THE Magic Millions Classic, and perhaps many more big races, beckon for Jonker after his impressive victory on debut at Newcastle on Sunday.
For his Newcastle trainer David Atkins, however, claiming the first, $50,000 Max Lees Classic will always be special.
Jonker, the $1.45 favourite, justified heavy support with a commanding three-length win in the inaugural 900-metre two-year-old race created to honour the champion Newcastle trainer, who died in 2003. Aaron Bullock took the Spirit Of Boom colt to the lead and he was never threatened, winning in 51.27 seconds.
The performance led to Jonker’s price coming in from $25 to $11 with TAB Fixed Odds for the January 13, $2 million Magic Millions Classic (1200m) on the Gold Coast.
Atkins said “there’s a long way to go” before that race and he was focused on the $200,000 Wyong Magic Millions (1100m) on December 21 and Sunday’s win.
“It was good to win a race named after Max,” Atkins said. “I always thought very highly of him. I came down here about 25 years ago and I’d talk to Max of a morning. He was just a nice bloke, a very normal person. He never thought he was better than anyone else, and they are the people I like.”
Newcastle Jockey Club chairman Geoff Barnett hoped to grow the race, which was the brainchild of CEO Matt Benson. Atkins believed it was a great addition to the calendar.
“Years ago they used to have the Beauford Stakes and the Thoroughbred Stakes and they were very good two-year-old races that they did away with,” Atkins said.
“I think it’s a good race and people know it’s around now. You will get the city horses coming up and it’s probably a good race leading into the Magic Millions at Wyong, with the 900 into 1100 metres.”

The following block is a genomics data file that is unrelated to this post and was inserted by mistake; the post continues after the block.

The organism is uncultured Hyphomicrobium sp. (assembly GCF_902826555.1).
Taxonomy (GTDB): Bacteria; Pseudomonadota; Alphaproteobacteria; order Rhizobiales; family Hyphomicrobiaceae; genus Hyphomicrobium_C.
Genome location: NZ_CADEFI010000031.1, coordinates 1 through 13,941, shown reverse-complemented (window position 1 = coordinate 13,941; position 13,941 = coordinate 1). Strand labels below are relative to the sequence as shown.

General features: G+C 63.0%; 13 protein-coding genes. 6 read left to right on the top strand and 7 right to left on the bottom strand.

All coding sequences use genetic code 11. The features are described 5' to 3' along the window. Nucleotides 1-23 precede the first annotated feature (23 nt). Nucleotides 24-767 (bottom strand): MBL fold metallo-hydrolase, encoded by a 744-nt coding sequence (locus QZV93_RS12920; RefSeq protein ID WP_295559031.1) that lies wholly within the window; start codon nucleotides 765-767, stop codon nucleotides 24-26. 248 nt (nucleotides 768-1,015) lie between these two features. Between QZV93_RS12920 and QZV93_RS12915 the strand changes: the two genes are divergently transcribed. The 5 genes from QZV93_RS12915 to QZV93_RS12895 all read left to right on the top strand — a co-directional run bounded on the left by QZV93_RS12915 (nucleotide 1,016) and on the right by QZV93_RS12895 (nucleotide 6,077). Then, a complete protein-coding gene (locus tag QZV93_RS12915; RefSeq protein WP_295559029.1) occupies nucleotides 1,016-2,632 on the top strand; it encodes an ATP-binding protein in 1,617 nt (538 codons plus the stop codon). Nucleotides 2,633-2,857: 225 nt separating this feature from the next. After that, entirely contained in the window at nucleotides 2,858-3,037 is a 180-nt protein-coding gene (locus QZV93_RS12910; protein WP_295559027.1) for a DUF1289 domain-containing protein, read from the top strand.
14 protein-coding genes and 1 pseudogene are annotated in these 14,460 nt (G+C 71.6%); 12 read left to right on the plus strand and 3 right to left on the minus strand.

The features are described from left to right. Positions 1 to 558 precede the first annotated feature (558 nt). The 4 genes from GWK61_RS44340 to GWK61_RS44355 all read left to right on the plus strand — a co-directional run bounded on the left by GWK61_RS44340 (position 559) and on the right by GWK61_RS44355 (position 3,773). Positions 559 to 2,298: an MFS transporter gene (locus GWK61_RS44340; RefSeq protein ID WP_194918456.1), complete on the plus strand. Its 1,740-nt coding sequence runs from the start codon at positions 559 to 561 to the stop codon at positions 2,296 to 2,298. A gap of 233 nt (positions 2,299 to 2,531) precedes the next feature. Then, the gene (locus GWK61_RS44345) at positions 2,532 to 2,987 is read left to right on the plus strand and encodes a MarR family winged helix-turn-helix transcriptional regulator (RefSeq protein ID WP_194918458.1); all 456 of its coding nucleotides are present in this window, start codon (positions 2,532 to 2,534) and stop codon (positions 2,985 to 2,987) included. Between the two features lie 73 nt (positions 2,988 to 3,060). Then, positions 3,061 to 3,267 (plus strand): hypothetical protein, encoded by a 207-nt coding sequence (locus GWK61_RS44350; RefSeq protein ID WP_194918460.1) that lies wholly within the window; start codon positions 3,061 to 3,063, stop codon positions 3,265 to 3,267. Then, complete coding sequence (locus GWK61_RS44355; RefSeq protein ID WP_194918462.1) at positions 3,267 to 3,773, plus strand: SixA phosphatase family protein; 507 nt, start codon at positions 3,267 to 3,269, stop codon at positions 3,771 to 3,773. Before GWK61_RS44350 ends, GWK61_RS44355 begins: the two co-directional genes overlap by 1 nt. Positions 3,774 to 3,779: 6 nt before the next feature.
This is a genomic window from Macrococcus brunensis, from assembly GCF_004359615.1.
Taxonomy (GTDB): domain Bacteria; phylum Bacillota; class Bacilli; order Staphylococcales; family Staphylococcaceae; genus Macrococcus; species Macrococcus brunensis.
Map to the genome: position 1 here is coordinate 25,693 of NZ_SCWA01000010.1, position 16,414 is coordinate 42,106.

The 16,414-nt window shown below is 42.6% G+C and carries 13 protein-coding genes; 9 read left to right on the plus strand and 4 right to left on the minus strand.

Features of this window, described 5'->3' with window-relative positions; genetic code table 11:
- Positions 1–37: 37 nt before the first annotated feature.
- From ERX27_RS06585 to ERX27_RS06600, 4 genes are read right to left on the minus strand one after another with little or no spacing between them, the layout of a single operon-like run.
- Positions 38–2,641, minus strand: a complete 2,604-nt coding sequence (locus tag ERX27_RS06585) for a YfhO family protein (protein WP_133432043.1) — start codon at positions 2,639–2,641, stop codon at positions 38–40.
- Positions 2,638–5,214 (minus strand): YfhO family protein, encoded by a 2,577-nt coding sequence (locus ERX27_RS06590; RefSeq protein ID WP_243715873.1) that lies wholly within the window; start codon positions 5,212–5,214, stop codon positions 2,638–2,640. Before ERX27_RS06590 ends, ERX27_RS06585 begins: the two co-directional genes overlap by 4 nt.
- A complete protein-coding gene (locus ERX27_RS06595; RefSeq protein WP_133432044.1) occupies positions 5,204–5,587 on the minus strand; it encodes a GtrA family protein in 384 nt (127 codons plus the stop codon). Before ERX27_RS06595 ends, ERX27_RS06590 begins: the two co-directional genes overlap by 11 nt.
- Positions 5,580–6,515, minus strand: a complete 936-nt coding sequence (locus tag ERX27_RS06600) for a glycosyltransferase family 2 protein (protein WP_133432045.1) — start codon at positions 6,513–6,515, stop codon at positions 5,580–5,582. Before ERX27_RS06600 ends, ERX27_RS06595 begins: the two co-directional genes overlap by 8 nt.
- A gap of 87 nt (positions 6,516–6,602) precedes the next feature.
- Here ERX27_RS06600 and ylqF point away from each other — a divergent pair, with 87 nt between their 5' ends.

Bullock, who is coming back from time out with weight problems, hoped to keep the ride on Jonker and said “it might be the next kick in my career that I need”.
“When they come to him, he really grabbed the bit, which is a good sign,” Bullock said. “He overdid it a bit but I just compensated and held him for an extra 50 in the straight, and he did well. He’s definitely a nice horse and he’s got a lot more in him, don’t worry about that.
“I’ve ridden a lot of two-year-old of Kris’s but I said to Dave I haven’t had one give me a feel like this in a long time.”
Part-owner Doug Crich picked out the $45,000 buy because of his distant relation to his former Atkins-trained group 2 winner, Impaler. Crich said it was “a very big privilege” to win the first Max Lees Classic.
Newcastle trainer Alan Scorse, who is recovering from a battle with cancer, was another emotional winner on the day. Magiclease held on for a narrow win, his third in a row in a comeback from more than a year out with a tendon injury.
It was also a memorable day for Newcastle trainer Ben Smith, who had a winning double with the Josh Adams-ridden Golly Miss Solly and Hank Scorpio.
Cessnock trainer Greg Campbell won with Balaha and Newcastle trainer Jason Deamer with Lady Montoya.
Crich, meanwhile, was looking forward to a Magic Millions campaign with Jonker.
“We’re just a bunch of mates out on the golf course who decided we were going to buy a horse at the Millions, and they entrusted me to have a look at them, I don’t know why,” Crich said.
“And we’ve come up with this horse because he was a little bit related to Impaler. He wasn’t dear but I didn’t have many more thousands to go in the kick, so it was a good buy. We’re very, very excited and he’s told us from day one, Aaron, that it was a good horse.”